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In Your Garden : What to plant in May

We are well and truly into spring, what a gorgeous time of year. I can’t believe Summer will officially start next month! From mid-May those pesky frosts will have passed so we can relax a little. Do keep an eye on the weather forecast though, in case we get a late frost. Be ready with some newspaper or horticultural fleece. It can be soul destroying to find you have been caught out, seeing all the hard work and love you have put into growing your plants end up on the compost heap!


Hardening off & planting out

All the little plants that have been grown indoors or under glass will need to acclimatise to outside temperatures, also plants that have been protected indoors over the winter period. We all know that feeling! Once they are ready, take them outdoors and begin the process of ‘hardening off’, this can take two to three weeks depending on the weather.

Choose a nice sheltered, warm part of the garden and set them out for a couple of hours. Gradually increase their time outside, eventually, they will be ok to be left out overnight. Don’t forget to check the forecast! After they have become accustomed to the outside world, they will be ready to plant out. 



I have used cold frames too which is a great way of hardening off, you can just prop the glass up through the day, it makes it so much easier than trotting back and forth with your little plants.

Once plants are ready, they can be safely planted out. I like to water them in the late afternoon the day before to ensure the compost is nice and moist. When you are ready, remove the plant carefully so as not to disturb the root or lose any soil. Never handle the plant by its stem to take them out of the pot. Place your hand over the compost so your fingers go either side of the stem, turn the pot upside down and gently tap the pot and if need be, give it a little squeeze. The rootball should come out nicely ready for planting. Make sure all of the rootball up to the soil level, gently firming in, then and give it a little water. 



If your plant has been in a pot that may have been a little small or maybe it has been in the pot a bit too long, it can become ‘pot bound’. You will notice there is a mass of roots and sometimes they start to grow out of the drainage holes in the pot.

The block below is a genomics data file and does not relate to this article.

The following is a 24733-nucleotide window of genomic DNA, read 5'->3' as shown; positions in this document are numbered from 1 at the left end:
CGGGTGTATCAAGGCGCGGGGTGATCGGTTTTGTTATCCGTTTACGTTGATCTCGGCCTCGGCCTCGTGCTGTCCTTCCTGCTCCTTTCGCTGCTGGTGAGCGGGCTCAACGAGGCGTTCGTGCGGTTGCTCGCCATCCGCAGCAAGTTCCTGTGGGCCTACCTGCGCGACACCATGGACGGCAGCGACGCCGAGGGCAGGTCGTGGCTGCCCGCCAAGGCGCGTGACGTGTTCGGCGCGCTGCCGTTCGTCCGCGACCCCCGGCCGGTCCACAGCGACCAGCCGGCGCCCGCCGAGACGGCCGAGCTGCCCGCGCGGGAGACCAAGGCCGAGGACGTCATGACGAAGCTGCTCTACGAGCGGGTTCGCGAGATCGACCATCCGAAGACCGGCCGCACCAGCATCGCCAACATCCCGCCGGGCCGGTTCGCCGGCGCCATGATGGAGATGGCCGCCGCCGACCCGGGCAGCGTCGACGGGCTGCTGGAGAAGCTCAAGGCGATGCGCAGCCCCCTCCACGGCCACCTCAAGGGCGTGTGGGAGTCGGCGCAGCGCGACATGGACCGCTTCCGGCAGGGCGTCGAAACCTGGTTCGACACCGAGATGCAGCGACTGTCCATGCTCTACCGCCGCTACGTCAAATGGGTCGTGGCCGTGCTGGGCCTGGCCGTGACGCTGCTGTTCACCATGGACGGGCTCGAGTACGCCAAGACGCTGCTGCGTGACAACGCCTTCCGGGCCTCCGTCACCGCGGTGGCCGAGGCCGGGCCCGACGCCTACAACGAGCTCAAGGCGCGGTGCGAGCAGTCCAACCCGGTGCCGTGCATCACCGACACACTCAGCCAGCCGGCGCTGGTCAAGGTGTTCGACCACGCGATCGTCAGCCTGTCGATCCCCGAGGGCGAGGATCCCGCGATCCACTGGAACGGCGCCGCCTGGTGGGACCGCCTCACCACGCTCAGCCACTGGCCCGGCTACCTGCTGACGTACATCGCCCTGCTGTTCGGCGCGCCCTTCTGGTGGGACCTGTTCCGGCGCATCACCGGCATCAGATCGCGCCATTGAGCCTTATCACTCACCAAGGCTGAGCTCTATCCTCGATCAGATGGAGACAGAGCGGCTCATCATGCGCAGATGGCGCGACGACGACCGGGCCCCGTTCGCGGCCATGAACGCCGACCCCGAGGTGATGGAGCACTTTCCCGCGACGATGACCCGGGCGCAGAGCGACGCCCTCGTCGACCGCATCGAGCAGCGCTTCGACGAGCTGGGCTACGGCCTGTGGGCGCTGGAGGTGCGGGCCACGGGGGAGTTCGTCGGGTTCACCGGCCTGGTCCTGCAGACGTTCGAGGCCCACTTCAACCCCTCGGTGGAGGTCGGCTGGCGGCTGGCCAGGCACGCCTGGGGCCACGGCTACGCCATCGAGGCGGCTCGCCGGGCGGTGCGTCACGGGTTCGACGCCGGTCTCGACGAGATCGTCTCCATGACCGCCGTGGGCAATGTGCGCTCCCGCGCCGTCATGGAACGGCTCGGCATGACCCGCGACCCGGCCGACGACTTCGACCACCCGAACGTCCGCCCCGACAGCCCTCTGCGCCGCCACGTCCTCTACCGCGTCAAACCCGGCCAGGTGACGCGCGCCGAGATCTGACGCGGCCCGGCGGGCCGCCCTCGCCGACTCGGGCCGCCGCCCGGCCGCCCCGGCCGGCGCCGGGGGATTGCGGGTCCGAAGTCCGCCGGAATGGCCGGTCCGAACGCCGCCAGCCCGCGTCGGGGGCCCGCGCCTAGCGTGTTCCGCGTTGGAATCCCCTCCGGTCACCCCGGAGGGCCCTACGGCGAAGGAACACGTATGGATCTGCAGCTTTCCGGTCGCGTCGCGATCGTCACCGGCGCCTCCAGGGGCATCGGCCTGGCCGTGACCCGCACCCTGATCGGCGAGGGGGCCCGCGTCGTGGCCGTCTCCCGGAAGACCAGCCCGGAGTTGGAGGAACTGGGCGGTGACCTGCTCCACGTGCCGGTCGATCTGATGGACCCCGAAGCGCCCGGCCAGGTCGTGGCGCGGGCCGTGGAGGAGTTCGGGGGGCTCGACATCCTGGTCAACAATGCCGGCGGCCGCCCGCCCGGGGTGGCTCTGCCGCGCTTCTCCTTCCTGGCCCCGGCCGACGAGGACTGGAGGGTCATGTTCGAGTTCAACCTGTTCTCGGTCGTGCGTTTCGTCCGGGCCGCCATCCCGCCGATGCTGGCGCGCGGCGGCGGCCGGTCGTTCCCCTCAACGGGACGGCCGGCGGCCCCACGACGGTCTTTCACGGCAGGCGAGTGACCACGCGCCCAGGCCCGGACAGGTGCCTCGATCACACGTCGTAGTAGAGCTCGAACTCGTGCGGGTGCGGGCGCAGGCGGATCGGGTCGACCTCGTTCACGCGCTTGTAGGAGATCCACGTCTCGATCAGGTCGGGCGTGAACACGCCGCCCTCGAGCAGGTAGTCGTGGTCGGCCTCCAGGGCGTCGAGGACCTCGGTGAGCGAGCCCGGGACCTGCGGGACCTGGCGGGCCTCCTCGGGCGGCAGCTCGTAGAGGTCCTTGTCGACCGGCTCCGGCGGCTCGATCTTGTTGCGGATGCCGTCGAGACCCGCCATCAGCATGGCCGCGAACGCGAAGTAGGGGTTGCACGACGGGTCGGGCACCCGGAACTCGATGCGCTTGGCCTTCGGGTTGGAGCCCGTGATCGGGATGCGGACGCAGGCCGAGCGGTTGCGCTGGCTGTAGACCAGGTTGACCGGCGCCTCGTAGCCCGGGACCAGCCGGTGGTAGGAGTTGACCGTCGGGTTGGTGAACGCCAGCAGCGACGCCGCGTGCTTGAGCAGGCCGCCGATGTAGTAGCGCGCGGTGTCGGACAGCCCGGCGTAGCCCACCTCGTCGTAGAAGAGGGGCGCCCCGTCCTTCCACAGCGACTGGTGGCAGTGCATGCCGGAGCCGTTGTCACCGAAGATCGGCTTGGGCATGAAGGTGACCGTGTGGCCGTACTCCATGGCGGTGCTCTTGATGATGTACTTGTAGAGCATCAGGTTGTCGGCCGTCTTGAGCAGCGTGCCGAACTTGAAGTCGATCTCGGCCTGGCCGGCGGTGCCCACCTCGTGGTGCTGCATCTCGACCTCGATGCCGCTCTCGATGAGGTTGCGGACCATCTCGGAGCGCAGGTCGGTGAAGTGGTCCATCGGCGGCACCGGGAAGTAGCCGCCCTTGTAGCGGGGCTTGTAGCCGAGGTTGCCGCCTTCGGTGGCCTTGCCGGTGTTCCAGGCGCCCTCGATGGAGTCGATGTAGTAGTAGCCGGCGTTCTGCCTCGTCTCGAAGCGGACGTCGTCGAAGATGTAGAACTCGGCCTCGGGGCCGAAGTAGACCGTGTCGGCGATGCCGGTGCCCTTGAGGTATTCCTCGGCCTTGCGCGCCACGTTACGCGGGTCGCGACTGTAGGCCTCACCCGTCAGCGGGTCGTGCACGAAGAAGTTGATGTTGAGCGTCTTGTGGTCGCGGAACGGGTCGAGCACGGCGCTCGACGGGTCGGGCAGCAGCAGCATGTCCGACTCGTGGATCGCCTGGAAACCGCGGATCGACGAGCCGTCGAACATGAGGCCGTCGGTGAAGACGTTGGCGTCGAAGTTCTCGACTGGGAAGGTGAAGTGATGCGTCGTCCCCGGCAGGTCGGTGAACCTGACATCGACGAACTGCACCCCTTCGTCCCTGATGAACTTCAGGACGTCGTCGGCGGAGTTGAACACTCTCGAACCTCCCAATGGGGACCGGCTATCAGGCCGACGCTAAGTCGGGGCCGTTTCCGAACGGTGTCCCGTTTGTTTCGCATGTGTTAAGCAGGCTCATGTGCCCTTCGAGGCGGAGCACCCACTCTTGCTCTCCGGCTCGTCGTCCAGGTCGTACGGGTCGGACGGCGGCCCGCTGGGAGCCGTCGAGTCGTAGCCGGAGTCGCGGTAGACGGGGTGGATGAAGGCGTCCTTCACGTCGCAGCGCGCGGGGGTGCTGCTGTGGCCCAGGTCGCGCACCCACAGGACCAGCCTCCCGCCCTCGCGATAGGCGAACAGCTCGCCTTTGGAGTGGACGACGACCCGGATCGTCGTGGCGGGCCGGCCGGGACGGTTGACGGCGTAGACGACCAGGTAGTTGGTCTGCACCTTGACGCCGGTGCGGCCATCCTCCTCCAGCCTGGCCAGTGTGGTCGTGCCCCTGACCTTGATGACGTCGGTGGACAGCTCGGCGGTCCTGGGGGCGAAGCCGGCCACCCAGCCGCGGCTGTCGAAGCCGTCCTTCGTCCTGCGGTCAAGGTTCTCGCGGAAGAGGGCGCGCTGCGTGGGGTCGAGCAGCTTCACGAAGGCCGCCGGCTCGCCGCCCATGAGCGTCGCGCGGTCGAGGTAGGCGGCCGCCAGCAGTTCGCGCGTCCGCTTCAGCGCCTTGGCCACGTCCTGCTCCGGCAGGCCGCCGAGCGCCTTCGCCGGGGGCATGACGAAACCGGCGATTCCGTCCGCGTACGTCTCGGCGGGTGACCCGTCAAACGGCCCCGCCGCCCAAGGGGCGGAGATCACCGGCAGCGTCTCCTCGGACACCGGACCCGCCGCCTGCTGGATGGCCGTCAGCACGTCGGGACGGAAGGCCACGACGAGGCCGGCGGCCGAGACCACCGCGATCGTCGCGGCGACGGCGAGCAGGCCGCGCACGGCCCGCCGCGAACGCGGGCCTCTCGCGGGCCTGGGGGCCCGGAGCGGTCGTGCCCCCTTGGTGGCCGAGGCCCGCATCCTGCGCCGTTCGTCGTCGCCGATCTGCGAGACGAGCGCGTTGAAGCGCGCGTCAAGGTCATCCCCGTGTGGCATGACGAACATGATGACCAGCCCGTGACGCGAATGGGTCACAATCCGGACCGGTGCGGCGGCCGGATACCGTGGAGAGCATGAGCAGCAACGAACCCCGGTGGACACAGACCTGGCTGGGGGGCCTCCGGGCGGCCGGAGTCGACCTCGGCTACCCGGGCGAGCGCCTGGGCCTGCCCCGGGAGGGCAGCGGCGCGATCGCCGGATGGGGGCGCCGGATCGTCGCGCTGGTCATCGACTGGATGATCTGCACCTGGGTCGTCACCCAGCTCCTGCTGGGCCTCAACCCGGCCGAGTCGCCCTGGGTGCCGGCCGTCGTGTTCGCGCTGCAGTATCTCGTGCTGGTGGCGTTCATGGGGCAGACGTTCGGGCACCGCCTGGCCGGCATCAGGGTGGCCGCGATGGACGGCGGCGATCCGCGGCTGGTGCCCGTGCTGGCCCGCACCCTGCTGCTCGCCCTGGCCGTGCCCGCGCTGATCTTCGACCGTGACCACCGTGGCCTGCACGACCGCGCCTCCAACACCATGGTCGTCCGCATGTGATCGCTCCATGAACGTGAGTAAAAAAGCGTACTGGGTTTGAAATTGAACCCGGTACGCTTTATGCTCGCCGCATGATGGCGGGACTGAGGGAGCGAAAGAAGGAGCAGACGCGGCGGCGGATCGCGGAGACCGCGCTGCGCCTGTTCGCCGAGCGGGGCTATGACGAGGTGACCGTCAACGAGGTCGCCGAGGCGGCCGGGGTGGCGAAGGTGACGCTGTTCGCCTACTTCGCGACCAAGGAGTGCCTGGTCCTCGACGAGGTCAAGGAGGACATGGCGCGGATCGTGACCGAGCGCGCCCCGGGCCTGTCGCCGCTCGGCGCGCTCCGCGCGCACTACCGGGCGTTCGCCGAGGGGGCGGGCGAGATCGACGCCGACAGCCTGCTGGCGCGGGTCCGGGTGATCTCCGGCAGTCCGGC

If this is the case, don’t worry. Carefully take out the plant in the same way as above but you may need to give it a firmer tap or squeeze. Once the plant is free, tease the roots gently out so they can grow outwards. 



Crop rotation

If you are growing vegetables, crop rotation is very important. Don’t be put off by it though as it’s pretty straightforward. It is a method of growing so that crops will be healthier and be less troubled by pests and diseases. Each crop is prone to specific issues so that if you grow the same crop in the same area year after year it will bring problems.

By following crop rotation, the soil will be much healthier and nutrients will replenish. Dividing these plants into the four groups is the easiest way to put crops together that have similar soil requirements.  



Some plants have large leaves and suppress weeds, potatoes for example are an ideal crop to put in to clean up the ground. I did this in my allotment initially to clean up a large area. The following year I divided it up into four groups.



Plant the following four groups in this order:


Year 1


Bed 1 - Alliums – Onion, Shallot, Garlic, Spring Onion and Leek

Bed 2 - Brassicas – Broccoli, Brussels Sprouts, Cabbage, Cauliflower, Kale, Radish, Swede and Turnips.

Bed 3 - Legumes – Beans – Broad Beans, French Beans and Runner Beans & Peas.

Bed 4 -Roots & tubers – Beetroot, Carrot, Celeriac, Celery, Parsnip, Potatoes, Swede.


Year 2 


Bed 1 - Roots & tubers

Bed 2 – Alliums

Bed 3 – Brassicas

Bed 4 – Legumes


Year 3 


Bed 1 – Legumes

Bed 2 - Roots & Tubers

Bed 3 – Alliums

Bed 4 – Brassicas


Year 4 


Bed 1 – Brassicas

Bed 2 – Legumes

Bed 3 – Roots & Tubers

Bed 4 – Alliums



Planting Combinations

We are going to talk about planning the summer garden. I just love the gardens of the big stately homes with huge beds and herbaceous borders! These can give us inspiration for our own gardens. Visiting RHS shows and National Garden Scheme gardens are great places to enjoy and inspire us too.

Some of the gardens at Chelsea for example can give us ideas that we may not want to replicate, but what is possible and that we can push ourselves out of our comfort zones. We can use garden sculpture to add another dimension. I remember learning about Andy Goldsworthy when I was a student. The garden in Scotland where I trained had a piece of his sculpture in.

Let’s be creative, whatever size your garden space is!



Borders, pots, troughs and baskets

These can be filled with an array or colour and texture.


What you plant or sow will be determined by the site and soil type.

A dry sunny site

Buddleja at the back will give height and attract bees and butterflies, further forward one of my favorites Verbena bonariensis, Euphorbia, Lavender, Perovskia, Cistus.


Dry shade

Hypericum, Sarcococca, Vinca, Ferns are nice too such as Asplenium and Polypodium.



Cut flowers

Dahlia, Delphinium, Gypsophila, Nigella, Zinnia, Agapanthus, Alstromeria, Aster, Astilbe, Iris, Rudbeckia and Verbena are a few examples.

Flowers for cutting are growing ever more popular and it is lovely to be able to grow some to brighten up your home.


Next month we will be talking about pests and diseases, lawn care and jobs for June.

Happy gardening!

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